One Page Portfolio Management

//One Page Portfolio Management

We’re often asked for a 35,000 foot view of portfolio management, something that doesn’t delve into every detail, but helps explain to newcomers what portfolio management is about when distilled to its essence. In this blog post we offer up a response to that common question: a one-page flow chart that summarizes the activities of R&D portfolio management.

Keep in mind that we’ve striven to avoid a diagram that includes every contingency because, well, that wouldn’t be helpful as a visual. A few details worth mentioning:

  • We’ve streamlined the flow considerably. In reality there are feedback loops everywhere, and some steps require days/weeks/months of preparation, depending on the specifics of your portfolio.
  • We’ve glossed over the complexities of role-based planning vs. simple budgeting. Dollars and Euros may be fungible, but medicinal chemists can’t be replaced by bioreactor engineers.
  • The distinction of when to prioritize vs. when to optimize isn’t as black-and-white as we portray here. In fact, in the right hands both tools can be used on the same portfolio to deftly explore the possible funding options you might want to present to executives.
  • You may not have a portfolio ‘problem’: If you have committed all your funds, or you have far more funds than you do projects to fund, you may not have many decisions to make.

Still hungry after looking at the flowchart? Feast on the these related posts and videos:

Enrich is here to help you on your portfolio journey. Drop us a line if you want to talk shop. And of course, we’d love to hear what you think of the flowchart. Click on the flowchart picture below to download a version in Adobe Acrobat.

By |2018-05-16T12:39:08+00:00May 15th, 2018|Blog|2 Comments

About the Author:

Helping companies large and small leverage the collective wisdom of their R&D teams to make better drugs, medical devices, and innovative products across the globe. CEO of Enrich, makers of the Enrich Analytics Platform and Enrich Viewport.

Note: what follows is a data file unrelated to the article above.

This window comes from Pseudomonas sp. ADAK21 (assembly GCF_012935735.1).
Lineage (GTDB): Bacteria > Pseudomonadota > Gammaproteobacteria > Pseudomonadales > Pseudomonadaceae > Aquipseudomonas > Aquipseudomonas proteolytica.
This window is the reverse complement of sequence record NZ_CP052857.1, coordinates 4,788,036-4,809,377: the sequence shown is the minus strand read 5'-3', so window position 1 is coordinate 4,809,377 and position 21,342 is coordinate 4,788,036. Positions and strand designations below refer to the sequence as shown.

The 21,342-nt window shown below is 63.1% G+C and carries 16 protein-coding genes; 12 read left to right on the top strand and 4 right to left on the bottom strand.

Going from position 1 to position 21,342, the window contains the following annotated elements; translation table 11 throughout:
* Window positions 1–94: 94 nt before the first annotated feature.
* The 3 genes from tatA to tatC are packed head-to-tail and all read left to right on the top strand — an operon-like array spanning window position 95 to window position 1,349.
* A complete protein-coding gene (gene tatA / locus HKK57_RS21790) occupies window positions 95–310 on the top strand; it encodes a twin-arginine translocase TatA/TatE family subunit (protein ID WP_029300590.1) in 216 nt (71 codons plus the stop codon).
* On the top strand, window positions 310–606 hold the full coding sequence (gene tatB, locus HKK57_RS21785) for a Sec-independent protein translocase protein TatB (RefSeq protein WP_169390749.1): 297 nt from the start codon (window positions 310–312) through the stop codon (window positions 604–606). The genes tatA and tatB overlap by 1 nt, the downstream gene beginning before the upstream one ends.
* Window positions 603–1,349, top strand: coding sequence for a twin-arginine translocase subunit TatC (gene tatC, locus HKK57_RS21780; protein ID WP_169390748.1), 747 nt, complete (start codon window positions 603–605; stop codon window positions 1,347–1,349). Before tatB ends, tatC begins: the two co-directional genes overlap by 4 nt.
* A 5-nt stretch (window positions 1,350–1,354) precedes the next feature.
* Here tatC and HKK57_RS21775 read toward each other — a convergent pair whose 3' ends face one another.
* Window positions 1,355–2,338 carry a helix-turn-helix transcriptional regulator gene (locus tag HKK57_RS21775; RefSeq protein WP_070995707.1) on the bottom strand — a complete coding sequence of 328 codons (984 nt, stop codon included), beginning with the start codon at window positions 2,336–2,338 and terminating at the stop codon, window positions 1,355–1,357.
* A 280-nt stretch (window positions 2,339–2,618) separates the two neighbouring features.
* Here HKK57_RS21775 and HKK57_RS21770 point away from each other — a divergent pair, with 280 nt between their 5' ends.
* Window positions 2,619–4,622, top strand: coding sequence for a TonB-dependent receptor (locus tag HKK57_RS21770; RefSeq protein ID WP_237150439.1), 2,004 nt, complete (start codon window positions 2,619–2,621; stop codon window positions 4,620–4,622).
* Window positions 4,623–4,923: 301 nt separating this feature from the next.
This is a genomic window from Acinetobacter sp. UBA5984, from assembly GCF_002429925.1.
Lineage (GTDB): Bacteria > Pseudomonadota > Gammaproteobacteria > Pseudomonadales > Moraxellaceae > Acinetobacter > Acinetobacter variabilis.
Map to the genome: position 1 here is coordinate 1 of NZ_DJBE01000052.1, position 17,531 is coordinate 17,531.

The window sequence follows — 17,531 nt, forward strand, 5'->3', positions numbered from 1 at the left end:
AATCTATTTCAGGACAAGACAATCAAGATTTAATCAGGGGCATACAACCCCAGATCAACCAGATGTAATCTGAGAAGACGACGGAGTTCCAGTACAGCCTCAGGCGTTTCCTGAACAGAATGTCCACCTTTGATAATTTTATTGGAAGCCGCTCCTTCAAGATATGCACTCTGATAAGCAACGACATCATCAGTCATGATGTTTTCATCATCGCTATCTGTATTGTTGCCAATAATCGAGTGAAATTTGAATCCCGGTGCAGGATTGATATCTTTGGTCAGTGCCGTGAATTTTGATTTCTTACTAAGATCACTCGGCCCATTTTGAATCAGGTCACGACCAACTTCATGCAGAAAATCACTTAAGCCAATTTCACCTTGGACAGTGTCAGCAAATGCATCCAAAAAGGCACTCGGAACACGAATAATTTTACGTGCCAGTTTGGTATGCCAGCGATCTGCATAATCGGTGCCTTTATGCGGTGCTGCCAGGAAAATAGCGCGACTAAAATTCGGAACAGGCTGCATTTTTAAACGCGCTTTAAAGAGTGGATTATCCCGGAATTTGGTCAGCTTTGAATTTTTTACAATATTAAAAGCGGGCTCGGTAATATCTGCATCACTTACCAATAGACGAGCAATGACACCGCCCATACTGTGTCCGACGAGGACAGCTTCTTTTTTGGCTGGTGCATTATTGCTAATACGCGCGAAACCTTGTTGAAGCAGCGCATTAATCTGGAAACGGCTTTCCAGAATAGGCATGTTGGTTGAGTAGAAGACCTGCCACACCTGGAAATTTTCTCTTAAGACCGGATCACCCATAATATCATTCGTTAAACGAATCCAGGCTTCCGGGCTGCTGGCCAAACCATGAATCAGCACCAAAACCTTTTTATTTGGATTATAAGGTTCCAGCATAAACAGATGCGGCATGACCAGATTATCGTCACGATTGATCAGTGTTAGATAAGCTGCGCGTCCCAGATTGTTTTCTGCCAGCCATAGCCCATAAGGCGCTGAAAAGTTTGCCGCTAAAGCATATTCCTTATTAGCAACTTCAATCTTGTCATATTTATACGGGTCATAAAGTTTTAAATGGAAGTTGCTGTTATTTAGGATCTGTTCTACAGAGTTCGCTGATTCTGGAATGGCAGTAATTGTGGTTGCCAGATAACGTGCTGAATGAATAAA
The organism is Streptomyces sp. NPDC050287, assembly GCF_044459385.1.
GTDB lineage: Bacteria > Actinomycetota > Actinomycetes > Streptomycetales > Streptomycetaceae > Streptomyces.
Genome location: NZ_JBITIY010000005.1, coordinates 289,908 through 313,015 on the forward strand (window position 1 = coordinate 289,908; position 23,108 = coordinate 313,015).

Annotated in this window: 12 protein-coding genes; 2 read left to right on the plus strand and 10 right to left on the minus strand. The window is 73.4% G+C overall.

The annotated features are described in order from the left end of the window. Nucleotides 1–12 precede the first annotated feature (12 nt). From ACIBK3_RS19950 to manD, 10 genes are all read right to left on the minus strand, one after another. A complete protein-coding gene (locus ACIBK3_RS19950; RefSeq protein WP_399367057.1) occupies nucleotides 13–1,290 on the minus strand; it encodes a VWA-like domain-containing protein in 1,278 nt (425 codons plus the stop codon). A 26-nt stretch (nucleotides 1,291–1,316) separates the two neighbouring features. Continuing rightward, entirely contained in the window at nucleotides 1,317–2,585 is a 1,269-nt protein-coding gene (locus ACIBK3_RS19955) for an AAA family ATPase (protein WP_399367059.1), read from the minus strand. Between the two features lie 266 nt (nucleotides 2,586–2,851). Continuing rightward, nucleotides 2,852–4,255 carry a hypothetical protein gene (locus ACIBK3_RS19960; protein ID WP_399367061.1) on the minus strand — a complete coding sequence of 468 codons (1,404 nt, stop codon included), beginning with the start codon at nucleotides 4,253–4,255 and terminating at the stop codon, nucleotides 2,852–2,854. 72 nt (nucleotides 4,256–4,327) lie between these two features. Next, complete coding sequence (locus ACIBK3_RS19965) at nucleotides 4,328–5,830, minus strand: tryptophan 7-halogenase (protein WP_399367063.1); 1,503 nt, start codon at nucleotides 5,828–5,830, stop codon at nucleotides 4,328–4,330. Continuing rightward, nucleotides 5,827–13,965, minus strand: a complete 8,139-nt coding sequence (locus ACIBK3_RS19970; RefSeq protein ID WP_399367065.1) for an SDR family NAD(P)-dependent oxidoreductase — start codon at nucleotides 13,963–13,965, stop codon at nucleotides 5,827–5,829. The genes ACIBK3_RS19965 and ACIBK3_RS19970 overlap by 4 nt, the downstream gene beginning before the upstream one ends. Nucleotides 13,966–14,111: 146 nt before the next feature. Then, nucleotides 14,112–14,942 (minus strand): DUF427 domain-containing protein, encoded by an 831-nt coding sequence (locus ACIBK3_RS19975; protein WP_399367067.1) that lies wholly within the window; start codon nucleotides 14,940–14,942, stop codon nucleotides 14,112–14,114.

2 Comments

  1. Sam Lund May 16, 2018 at 5:48 am - Reply

    As for the workflow certainly provides the foundation for portfolio optimization based on resources and spending, I cannot avoid noticing, it seems to miss the most important point for any portfolio management – which is to assure value vs spend. Leaving value out of equation pretty much makes the whole effort pointless.

    In my books, portfolio management is more about management of how value is created, and assuring its preconditions (e.g. market window) are respected in subsequent prioritization and trade-off activities and other decision making processes. Prioritizing off or delaying key value drivers should enable killing an investment off as obsolete! Or that you get less funding due to reduced or constrained monetization opportunities.

    This would add a nice aspect to it.

    • Rich Sonnenblick May 16, 2018 at 8:09 am - Reply

      Hi Sam,

      Thanks for your comment. Protecting and growing portfolio value is super important. Whether you are using soft criteria, such as strategic fit, or hard financial criteria that projects future cost savings/revenue generated by each initiative, you need to assess benefits. By dividing benefits into costs, we can estimate value.

      Value is accounted for in the prioritization and/or optimization steps, but we’ve found there is always a need to fine tune the portfolio post-prioritization, so that we avoid the foibles of ‘rank and yank’ portfolio management. It’s critical to consider balance across competing portfolio objectives such as short-term vs. long-term returns, moonshots vs. bread and butter projects, and so on.

      Rich

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